Godless in the garden


Godless in the garden

Welcome to gardeners, growers of veggies, fruits, flowers, and trees!  


Welcome  backyard hen enthusiasts, worm farmers, beekeepers & composters!

Location: Planet Earth
Members: 165
Latest Activity: 4 hours ago

Welcome to Eden!

If you like to dig in the dirt, plant & prune, grow food & flowers, or sit and watch as someone else does your landscaping, you'll find something here to discuss!

Selected topics, in no particular order:
Moon Phase Widget here. Moon phase topic here.
What's your gardening style?
Frugal gardening.
Backyard Chickens here. here. here. here.
Growing Fruits
Wild Parsnip - It can burn skin.
Why buy locally-grown plants?
Cheap gardening.
Buy locally grown plants to prevent blight transmission here.
Grow lots of fruits in a small space, by backyard orchard culture.

Discussion Forum

Comment Wall


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Comment by Joan Denoo on January 6, 2013 at 2:52pm

Hydrangea Hydrangea-Darts-Little-Dot-pink-37800.jpg


The leaves aren't right. My guess would be viburnum. 

My Climbing Hydrangea looks more like yours, but I don't know its species. It is a wonderful plant. The nursery told me it would take five years to get started, and they were right. Now it is taking off like a real keeper. 

Comment by Joan Denoo on January 6, 2013 at 2:44pm
Comment by Joan Denoo on January 6, 2013 at 2:40pm

Hydrangea paniculata ssp viridis

oops, this isn't pink; the leaves look similar. 

Comment by Joan Denoo on January 6, 2013 at 2:34pm

First guesses, viburnum or hydrangea. Now, to the plant books. 

Comment by Sentient Biped on January 6, 2013 at 2:29pm

This shrub is blooming now.  It bloomed through 2 freezes and a snow.  I don't know what it is. Maybe someone can tel me.

Comment by Sentient Biped on January 6, 2013 at 2:00pm

Joan, that bicycle tree is cool!

Comment by Sentient Biped on January 6, 2013 at 1:59pm


Living in maritime Pacific NW, I'm out of outdoor citris growing range.  I do have a potted Meyer lemon that sometimes graces me with a lemon, and a potted Calamondin that is too early to say if it will fruit.  So I can only suggest, based on other mixed fruit grafted trees that are not citrus.  I have sweet cherry with 4 varieties, pear with 5 varieties, and asian pear with 3 varieties.

These were more expensive than 1-variety trees, but not nearly as expensive as buying them all individually.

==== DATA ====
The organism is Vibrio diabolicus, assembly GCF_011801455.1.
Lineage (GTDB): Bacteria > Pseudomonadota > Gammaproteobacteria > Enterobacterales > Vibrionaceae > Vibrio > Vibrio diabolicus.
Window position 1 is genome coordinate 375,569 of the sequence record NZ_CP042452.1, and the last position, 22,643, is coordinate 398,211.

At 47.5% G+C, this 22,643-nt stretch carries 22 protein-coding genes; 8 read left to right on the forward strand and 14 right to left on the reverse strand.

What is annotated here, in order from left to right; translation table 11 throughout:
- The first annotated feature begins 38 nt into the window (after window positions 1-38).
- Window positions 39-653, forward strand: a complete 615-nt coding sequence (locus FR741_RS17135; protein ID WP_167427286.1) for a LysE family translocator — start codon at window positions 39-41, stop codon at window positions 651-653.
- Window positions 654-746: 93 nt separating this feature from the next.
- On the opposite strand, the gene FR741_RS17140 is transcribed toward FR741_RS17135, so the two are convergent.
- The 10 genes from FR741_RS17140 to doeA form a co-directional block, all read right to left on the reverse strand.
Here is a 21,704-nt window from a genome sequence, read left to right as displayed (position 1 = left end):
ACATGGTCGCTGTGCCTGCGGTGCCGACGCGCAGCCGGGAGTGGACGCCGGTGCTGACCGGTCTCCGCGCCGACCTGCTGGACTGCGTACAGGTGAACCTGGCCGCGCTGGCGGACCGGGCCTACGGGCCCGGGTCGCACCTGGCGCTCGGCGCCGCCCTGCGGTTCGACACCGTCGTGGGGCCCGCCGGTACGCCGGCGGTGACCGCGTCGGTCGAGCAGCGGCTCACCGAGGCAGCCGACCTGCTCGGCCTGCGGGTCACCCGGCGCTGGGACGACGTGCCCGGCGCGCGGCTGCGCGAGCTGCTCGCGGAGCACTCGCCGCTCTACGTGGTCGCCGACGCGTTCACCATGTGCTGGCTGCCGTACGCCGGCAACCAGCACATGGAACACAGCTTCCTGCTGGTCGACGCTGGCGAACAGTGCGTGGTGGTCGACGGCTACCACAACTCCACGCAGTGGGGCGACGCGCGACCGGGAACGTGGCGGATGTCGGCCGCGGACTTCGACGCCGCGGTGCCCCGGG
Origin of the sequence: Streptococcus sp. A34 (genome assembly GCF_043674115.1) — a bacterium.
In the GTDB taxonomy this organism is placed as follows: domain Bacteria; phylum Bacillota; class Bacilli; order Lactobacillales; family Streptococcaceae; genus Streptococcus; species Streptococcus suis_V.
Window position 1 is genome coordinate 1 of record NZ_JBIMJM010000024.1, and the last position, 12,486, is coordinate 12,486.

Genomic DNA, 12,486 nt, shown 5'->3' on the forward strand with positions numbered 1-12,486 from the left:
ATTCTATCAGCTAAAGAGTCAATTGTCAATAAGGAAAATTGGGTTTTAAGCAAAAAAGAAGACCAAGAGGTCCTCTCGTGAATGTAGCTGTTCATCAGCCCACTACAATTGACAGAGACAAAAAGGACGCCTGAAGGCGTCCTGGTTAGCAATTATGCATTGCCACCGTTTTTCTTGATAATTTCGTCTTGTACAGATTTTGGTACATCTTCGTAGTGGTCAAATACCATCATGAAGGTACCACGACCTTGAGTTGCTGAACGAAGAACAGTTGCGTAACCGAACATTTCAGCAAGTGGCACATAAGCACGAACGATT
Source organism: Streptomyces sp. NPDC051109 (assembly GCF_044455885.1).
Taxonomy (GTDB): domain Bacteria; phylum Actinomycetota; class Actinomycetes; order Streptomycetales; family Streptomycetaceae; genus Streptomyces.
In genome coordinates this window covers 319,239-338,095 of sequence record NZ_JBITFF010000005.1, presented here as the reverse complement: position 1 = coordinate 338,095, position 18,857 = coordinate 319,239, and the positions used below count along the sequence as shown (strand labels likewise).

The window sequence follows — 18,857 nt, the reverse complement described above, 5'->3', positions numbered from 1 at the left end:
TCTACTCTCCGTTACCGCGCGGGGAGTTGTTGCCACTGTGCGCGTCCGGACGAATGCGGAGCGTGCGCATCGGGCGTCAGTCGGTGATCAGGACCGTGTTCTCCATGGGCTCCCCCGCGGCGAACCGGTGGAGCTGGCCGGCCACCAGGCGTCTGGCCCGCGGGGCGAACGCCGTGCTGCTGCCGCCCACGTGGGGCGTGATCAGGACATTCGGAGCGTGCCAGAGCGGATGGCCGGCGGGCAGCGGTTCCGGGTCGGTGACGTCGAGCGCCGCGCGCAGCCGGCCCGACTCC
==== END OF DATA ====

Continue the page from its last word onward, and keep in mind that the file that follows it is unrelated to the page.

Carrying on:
I've grafted a few apple branches, but only a few.  The main reason was to have pollinating varieties on the same tree.

I don't know if citrus need a pollinator.  If they do, a multigraft tree is a way to do that without having multiple trees.

The main negative is one variety usually has more vigor than the others.  On my multigraft pear, 2 varieties constitute about 75% of the tree, and one variety is so small as to be useless.  On the sweet cherry, one variety is dominant, one gives a few cherries, and one is only enough to taste a few.  The Asian pear is about equal for all 3 varieties.

For me a big part of the grafting is I think it's cool to take part of one tree and graft it onto another.  It's like doing a surgery.  Even though there are people who graft thousands of trees, for me it's still almost magic.  It takes a few years to see the result, buying one is usually faster.  

I start more trees than I can grow.  I'm always giving trees away.


Comment by Joan Denoo on January 6, 2013 at 1:43pm

Dominic Florio, your idea offers an interesting challenge. If they are easily found, perhaps they are easily made. A nice project to investigate. I hope you have a camera and keep us informed if you try. 

I Googled "cocktail citrus trees + grafting" and there are lots of sites; whether they are good, or not, I don't know. Perhaps Amer will be a good resource for you; Sentient has lots of experience and gives really sound advice. 

So, maybe it is time to get started. 

Comment by Joan Denoo on January 6, 2013 at 1:36pm

Unusual tree growing - Force of Nature

Here is an interesting site with lots of photos that amaze!

Comment by Joan Denoo on January 6, 2013 at 1:27pm

Amer, your description of your experience with grafting reaffirms the need for proper technique. Did you create your own "high humidity chamber"? How do you do it? For me, I use a plastic bag over a pot when I want higher humidity. I don't grow cactus and you fellows are stirring my interest. 


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